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Schubert, Enescu & Dvořák

Schubert Notturno for piano trio D 897
Enescu Piano Quartet No.2 Op 30
Piano Quartet No.2 in E flat

Schubert Ensemble
William Howard (Piano) Simon Blendis (violin) Jane Salmon (cello) Douglas Paterson (viola)

Wigmore Hall, 7 February 2011

The evening was framed by a short Schubert slow movement with a decorative piano part, and the far more extrovert Dvorak quartet, not one of his best but played with an uninhibited will. More interesting was the exposition of Dvorak's themes than their working out, which tended towards the formulaic, sometimes outstaying their welcome a little (cf. Mendelssohn's midde period Op 44/3 quartet, heard the previous night).

Both Schubert & Dvorak were well played by the always reliable Schubert Ensemble, but we all really came for the rarer Enescu. It was good to see a substantial house for this Enescu series, complementing the ongoing Enescu offerings in the Romanian Cultural Institute.

George Enescu's second piano quartet manages to unify terseness and lyricism in a condensed manner that typifies Enescu's late style, and is amongst the most personal of his works.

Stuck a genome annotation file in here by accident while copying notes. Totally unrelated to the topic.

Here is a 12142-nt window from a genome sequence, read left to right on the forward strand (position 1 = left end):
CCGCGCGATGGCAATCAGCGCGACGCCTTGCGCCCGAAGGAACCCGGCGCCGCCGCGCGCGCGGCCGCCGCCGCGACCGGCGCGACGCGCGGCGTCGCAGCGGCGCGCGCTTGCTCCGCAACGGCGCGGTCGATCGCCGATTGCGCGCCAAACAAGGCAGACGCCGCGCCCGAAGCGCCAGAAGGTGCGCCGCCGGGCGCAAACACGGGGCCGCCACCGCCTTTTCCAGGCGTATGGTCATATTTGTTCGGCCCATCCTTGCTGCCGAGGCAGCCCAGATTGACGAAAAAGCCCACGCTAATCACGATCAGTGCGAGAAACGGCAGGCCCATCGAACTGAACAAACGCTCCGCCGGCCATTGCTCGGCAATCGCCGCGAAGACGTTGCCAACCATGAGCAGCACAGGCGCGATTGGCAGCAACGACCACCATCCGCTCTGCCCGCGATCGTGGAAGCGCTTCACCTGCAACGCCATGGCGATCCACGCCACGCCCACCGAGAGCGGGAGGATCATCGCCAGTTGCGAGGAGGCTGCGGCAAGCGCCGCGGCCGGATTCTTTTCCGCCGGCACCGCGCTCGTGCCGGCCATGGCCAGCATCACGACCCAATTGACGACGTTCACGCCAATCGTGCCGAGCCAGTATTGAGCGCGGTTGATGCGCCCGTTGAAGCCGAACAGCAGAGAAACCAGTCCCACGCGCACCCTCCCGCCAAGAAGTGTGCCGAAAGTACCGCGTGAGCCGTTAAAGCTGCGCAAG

As Simon Blendis, the Schubert Ensemble's violinist, pointed out astutely before the performance, a few threads can be detected as constituents of the musical fabric, even if they cannot always be easily traced throughout the work: a folk-influenced main theme, maintenance of a certain Gallic lightness to much of the scoring, subtle re-working and transformation of the initial material.

Hard work had obviously been put in by all the players to understand Enescu's unuusually detailed requirements of dynamics and tempo variants. They played with admirable fluency, but this could not hide the fact that it is not easy listening and really demands several hearings. Among several aspects of their performance that stand out were the middle movement's calm opening section, contrasting with the more resonantly stated central section, which tactfully steered clear of any tonal harshness. The third movement coda stood out as a testament to Enescu's masterly skills of construction, repleat with ebb and flow of mood, power and internal driving force." The adventurous listener would do well to investigate either of the two available recordings (Naxos and cpo labels); the Schubert Ensemble will be putting theirs down later this month for release by Chandos later in the year.

Evan Dickerson & Peter Grahame Woolf